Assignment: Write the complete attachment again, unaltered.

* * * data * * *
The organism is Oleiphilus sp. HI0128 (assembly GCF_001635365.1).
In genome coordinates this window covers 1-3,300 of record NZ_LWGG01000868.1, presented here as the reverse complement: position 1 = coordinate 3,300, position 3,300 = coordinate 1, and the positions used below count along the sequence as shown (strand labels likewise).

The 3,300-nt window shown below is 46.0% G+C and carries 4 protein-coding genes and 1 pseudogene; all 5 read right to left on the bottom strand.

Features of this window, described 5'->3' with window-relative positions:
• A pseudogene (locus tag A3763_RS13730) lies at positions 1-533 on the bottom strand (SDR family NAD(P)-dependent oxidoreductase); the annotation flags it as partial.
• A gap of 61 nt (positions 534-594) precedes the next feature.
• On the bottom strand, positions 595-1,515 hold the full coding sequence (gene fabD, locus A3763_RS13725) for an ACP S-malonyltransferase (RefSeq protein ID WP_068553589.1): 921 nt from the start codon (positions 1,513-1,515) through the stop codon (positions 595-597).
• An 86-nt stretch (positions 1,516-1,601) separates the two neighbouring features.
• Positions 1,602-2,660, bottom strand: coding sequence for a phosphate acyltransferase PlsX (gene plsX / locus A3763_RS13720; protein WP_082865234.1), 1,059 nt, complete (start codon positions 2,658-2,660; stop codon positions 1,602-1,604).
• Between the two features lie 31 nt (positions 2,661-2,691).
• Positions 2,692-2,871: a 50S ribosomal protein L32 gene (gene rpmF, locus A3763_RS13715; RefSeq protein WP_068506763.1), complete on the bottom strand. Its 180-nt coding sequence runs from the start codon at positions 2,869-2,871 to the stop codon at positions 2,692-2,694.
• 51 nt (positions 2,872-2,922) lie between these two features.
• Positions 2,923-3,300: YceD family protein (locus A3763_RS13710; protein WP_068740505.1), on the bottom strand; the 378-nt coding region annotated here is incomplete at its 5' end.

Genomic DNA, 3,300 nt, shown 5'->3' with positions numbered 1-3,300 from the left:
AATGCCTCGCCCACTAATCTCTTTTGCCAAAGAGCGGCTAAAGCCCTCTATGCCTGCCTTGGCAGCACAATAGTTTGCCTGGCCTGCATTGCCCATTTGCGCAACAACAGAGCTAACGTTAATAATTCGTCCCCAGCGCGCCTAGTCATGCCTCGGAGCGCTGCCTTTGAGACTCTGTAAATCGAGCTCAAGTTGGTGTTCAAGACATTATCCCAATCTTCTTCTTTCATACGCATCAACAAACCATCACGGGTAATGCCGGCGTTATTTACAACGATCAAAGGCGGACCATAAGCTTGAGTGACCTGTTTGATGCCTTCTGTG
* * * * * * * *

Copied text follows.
The organism is Oleiphilus sp. HI0128 (assembly GCF_001635365.1).
In genome coordinates this window covers 1-3,300 of record NZ_LWGG01000868.1, presented here as the reverse complement: position 1 = coordinate 3,300, position 3,300 = coordinate 1, and the positions used below count along the sequence as shown (strand labels likewise).

The 3,300-nt window shown below is 46.0% G+C and carries 4 protein-coding genes and 1 pseudogene; all 5 read right to left on the bottom strand.

Features of this window, described 5'->3' with window-relative positions:
• A pseudogene (locus tag A3763_RS13730) lies at positions 1-533 on the bottom strand (SDR family NAD(P)-dependent oxidoreductase); the annotation flags it as partial.
• A gap of 61 nt (positions 534-594) precedes the next feature.
• On the bottom strand, positions 595-1,515 hold the full coding sequence (gene fabD, locus A3763_RS13725) for an ACP S-malonyltransferase (RefSeq protein ID WP_068553589.1): 921 nt from the start codon (positions 1,513-1,515) through the stop codon (positions 595-597).
• An 86-nt stretch (positions 1,516-1,601) separates the two neighbouring features.
• Positions 1,602-2,660, bottom strand: coding sequence for a phosphate acyltransferase PlsX (gene plsX / locus A3763_RS13720; protein WP_082865234.1), 1,059 nt, complete (start codon positions 2,658-2,660; stop codon positions 1,602-1,604).
• Between the two features lie 31 nt (positions 2,661-2,691).
• Positions 2,692-2,871: a 50S ribosomal protein L32 gene (gene rpmF, locus A3763_RS13715; RefSeq protein WP_068506763.1), complete on the bottom strand. Its 180-nt coding sequence runs from the start codon at positions 2,869-2,871 to the stop codon at positions 2,692-2,694.
• 51 nt (positions 2,872-2,922) lie between these two features.
• Positions 2,923-3,300: YceD family protein (locus A3763_RS13710; protein WP_068740505.1), on the bottom strand; the 378-nt coding region annotated here is incomplete at its 5' end.

Genomic DNA, 3,300 nt, shown 5'->3' with positions numbered 1-3,300 from the left:
AATGCCTCGCCCACTAATCTCTTTTGCCAAAGAGCGGCTAAAGCCCTCTATGCCTGCCTTGGCAGCACAATAGTTTGCCTGGCCTGCATTGCCCATTTGCGCAACAACAGAGCTAACGTTAATAATTCGTCCCCAGCGCGCCTAGTCATGCCTCGGAGCGCTGCCTTTGAGACTCTGTAAATCGAGCTCAAGTTGGTGTTCAAGACATTATCCCAATCTTCTTCTTTCATACGCATCAACAAACCATCACGGGTAATGCCGGCGTTATTTACAACGATCAAAGGCGGACCATAAGCTTGAGTGACCTGTTTGATGCCTTCTGTG